“I would like to know, Doctor, if this surgery is absolutely necessary? If it’s not, I would rather not put him through another procedure.” I asked a female doctor, whom I have known for almost five years now, when I visited the eye clinic with my brother.
Before she answered me, she looked at his test results again, which included an eye test he had just done that very morning and said, “You know, it’s really fine…but if the consultant says another surgery is necessary, you should ask him that question, when you see him.”
When we met the consultant and I repeated my question, he was offended and affronted, and even questioned what right I had to ask him that question. He wondered where our parents were, and why they weren’t the ones asking him that question. Because he’s a doctor, and an eye surgeon for that matter, and also as I didn’t want to offend someone who would eventually operate on my brother’s eye, I calmly explained that our parents have never set foot in that clinic, as they trusted me to do what was right, and that I needed to be sure that another surgery was the right step, and besides, I was paying the bill.
He brushed me off with all of my explanations and still went ahead to state that wasn’t enough for me to ask him that question. In the end, he told me to do whatever I wanted, as it was a hospital…not a prison. From that moment on, I wanted a second opinion.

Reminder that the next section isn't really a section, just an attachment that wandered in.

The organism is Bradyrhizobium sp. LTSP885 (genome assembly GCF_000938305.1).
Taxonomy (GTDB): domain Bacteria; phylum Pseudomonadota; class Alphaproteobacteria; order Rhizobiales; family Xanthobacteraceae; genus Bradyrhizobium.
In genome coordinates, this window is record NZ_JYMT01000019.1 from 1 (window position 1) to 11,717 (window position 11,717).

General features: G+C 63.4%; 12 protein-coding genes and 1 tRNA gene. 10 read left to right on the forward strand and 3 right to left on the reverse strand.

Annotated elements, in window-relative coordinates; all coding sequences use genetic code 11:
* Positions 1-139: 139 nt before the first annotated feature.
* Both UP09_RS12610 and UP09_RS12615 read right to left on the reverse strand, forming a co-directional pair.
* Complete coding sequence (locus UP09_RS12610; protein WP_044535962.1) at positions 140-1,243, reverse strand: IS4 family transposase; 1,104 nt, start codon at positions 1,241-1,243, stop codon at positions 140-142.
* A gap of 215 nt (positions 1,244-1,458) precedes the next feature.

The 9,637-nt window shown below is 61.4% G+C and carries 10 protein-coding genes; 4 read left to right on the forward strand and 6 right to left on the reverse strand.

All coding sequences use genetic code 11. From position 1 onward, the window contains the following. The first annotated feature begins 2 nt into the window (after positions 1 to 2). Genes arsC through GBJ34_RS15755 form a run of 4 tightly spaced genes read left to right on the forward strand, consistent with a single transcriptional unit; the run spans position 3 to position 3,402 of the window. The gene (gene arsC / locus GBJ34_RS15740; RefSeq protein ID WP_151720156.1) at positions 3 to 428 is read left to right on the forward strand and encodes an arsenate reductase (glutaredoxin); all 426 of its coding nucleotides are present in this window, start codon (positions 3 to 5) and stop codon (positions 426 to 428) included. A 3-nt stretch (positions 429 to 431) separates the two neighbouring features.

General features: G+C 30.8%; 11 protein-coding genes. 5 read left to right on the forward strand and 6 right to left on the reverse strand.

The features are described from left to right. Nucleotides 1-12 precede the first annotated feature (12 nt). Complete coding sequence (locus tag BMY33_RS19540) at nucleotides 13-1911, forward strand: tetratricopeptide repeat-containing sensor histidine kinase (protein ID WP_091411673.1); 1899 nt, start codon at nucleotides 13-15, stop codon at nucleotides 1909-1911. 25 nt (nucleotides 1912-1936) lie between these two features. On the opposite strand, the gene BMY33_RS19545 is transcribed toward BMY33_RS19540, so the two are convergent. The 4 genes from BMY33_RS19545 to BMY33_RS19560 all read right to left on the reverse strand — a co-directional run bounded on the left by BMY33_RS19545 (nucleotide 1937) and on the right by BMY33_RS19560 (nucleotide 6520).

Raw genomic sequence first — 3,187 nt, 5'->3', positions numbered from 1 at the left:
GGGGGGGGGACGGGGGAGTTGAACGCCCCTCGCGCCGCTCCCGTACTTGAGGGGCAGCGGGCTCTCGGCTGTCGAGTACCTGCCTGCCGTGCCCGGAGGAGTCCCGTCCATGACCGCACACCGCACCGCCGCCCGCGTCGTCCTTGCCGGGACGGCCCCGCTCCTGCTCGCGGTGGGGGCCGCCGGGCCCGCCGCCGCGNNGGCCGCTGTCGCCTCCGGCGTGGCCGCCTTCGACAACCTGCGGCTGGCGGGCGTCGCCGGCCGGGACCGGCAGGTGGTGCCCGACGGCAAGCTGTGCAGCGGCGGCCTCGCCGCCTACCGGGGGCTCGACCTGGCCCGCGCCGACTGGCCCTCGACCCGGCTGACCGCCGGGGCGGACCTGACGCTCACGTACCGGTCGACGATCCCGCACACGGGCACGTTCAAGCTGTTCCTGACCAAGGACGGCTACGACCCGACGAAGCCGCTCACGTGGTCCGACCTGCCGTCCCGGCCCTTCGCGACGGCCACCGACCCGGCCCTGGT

I sought and found another and the verdict was that he could do with corrective surgery, so after weeks of running around and spending more on tests we had done earlier, but which results weren’t released for obvious reasons, we went back to the hospital to have the procedure done.
Interestingly, when it was time to pay for the procedure, the cashier was so pained at the amount on the bill that she asked me if there was no older person, like my mom or dad, we could call, so as to plead for a reduction, since we had done the procedure before, and it was on a child. Gosh! I had that head in your palm moment, and I went, “Don’t I look old enough?” Do I need to start going around with my birth certificate or start wearing iro and buba, so people can start taking me serious?
I know this scenario happened at an eye clinic, but I know the frustration of having a doctor who is not listening to you, but wants to treat you like he has been doing others, is the same, regardless of the speciality. Doctors sometimes think that their word is law, and patients should just comply.
Many women complain about the fact that their doctors don’t actively listen to them. They just listen to respond, but not to act, based on what has been said. And when you insist on meaningful answers, you’re seen as being troublesome, or worse, an I Too Know (ITK).
But asking questions, and getting answers, helps everyone in the long run. You cannot ask a woman who has suffered repeated miscarriages, not to ask what a doctor would be doing differently? Or one who has been dealing with several years of infertility and has undergone all sorts of treatment that she could be considered an authority in the field, not to ask questions. No, it’s not going to happen. If she didn’t want answers, she wouldn’t go seeking a doctor.
Below are some tips to help you choose the right fertility clinic and get a second opinion, if you are not comfortable with the initial diagnosis, or even knowing when it’s time to look for a new one.
Understand the workings of fertility clinics
For most people, the chances are high, that they have multiple fertility clinics from which to choose. There are quite a number in Lagos, and Abuja seems to be springing fertility clinics on a daily basis.
However, it must be said, like the animal kingdom, not all fertility clinics are created equal.